Custom date formats are often useful in your reports. Excel has two quick formats for a date, one is “Short Date” the other is “Long date.”
Google Sheets has a simple “Date” format which looks just like Microsoft Excel’s Short Date. Hopefully, by the time you finish this post, you’ll be able to create a date format to match your specific needs.
I selected April 1, 2020 to use in the example, because why not? April is a signle digit month, and the 1st is also a single digit, you’ll see where this matters.
When cells are formatted with a specific date format, such as a short date, Excel (and Sheets) will display 4/1/2020 no mater how you enter the date. Type in 4-1, or 4/1, or April 1, each date will display as the set format. This is important for consistency. If the same cell was formatted as a “Long date,” Excel would display “Wednesday, April 1, 2020.”
You can choose from a wide variety of preset formats on the Number tab, in the Format Cells Dialoge box . If the format you want to use isn’t listed, you can create your own using the catagory Custom.
~ The secret is to know the code. ~
Any Date entered (regardless of format) will always include the current year (unless of course you enter a specific year). Even if the year doesn’t display on the sheet due to the format, when you enter a month and date, the current year is saved with the date. You will see it in the Formula bar.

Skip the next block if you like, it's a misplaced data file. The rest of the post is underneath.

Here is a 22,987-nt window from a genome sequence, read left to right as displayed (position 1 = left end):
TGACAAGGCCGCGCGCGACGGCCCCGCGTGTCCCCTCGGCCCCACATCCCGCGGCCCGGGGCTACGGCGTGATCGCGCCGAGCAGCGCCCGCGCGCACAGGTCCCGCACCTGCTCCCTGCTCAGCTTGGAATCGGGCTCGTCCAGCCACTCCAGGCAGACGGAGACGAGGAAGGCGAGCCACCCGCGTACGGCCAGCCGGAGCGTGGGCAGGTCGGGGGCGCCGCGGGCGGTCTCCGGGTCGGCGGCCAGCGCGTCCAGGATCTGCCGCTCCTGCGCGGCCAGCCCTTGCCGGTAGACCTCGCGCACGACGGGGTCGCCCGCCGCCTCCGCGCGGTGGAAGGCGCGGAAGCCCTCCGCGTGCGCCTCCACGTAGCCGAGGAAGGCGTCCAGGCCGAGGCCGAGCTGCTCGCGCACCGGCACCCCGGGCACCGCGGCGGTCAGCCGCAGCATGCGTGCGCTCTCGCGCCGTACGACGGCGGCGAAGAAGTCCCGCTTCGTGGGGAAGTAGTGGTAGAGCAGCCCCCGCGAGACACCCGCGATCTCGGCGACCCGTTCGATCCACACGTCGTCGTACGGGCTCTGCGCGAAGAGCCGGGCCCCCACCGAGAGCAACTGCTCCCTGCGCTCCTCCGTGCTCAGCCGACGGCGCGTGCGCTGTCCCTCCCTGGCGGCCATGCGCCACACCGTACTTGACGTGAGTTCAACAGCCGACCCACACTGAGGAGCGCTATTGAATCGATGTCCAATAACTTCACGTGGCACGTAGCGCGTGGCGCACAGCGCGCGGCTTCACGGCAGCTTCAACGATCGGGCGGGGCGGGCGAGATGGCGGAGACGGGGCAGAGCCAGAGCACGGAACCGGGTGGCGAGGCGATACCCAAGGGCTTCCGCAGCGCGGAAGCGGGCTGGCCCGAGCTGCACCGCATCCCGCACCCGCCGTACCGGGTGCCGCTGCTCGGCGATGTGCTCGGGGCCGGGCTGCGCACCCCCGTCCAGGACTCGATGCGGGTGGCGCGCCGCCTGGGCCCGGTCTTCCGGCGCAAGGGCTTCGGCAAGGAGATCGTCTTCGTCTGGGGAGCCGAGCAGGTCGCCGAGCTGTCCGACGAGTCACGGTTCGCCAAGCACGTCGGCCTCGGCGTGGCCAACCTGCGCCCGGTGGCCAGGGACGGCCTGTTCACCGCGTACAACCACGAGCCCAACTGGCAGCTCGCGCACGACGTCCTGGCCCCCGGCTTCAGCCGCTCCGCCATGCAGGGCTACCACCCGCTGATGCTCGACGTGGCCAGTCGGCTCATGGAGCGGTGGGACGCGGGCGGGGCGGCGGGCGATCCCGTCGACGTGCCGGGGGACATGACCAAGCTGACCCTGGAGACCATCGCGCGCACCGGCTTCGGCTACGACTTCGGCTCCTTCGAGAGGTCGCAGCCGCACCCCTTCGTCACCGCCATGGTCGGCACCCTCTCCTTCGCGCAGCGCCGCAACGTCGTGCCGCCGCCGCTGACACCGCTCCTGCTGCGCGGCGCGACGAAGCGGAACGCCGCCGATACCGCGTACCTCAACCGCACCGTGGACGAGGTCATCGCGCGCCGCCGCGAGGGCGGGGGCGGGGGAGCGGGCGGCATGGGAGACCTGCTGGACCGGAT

The Secret Code
To create a custom format for your date, in Excel you need to open the Format Cells Dialog box. This can be done in a number of methods. this screenshot shows you the right-click method.
Remember! You want to have the desired cells selected. In the Format Cells Dialog box you’ll need to be on the Number tab, and select the Category Custom from the bottom of the list.
m represents the month
m will display a single digit month, such as 4 for April. (double digits, like October, will display two digits)
mm will display a double digit month, such as 04 for April.
mmm will display the three character month, such as Apr for April.
mmmm will display the full name of month, such as April.
d represents the date
Similarly, use d for the date.
d will display a single digit date, such as 1 for the first. (again, double digit dates such as the 11th, would display two digits)
dd will display a double digit date, such as 01 for the first.
ddd will display the three character abbreviation for the day of week, such as Wed for Wednesday.
dddd will display the full name of day of week, such as Wednesday.
You can probably guess what represents the year.
y represents the year
Years have fewer options.
yy is a two digit year, such as 20.
yyyy is a four digit year, such as 2020
Use common puctuation (comma, dash, slash and spaces) to seperate the date, month and year.
Below the formatted cell (in the image below), you can see what the format looks like in the Excel Format Cells Dialog box, under the category Custom.
Note: In the formula bar, the date (except the function) is displayed as a short date, including the year.
Google Sheets Format
Google Sheets uses the same code as Microsoft Excel. To get to the Format number options, click Format → Number → More formats → Custom number format
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There are other posts about using Excel, including posts on absolute vs relative references, using proper Order of Operations, and grouping dates in PivotTables. Check out what you can do with VLOOKUP or the newest XLOOKUP function.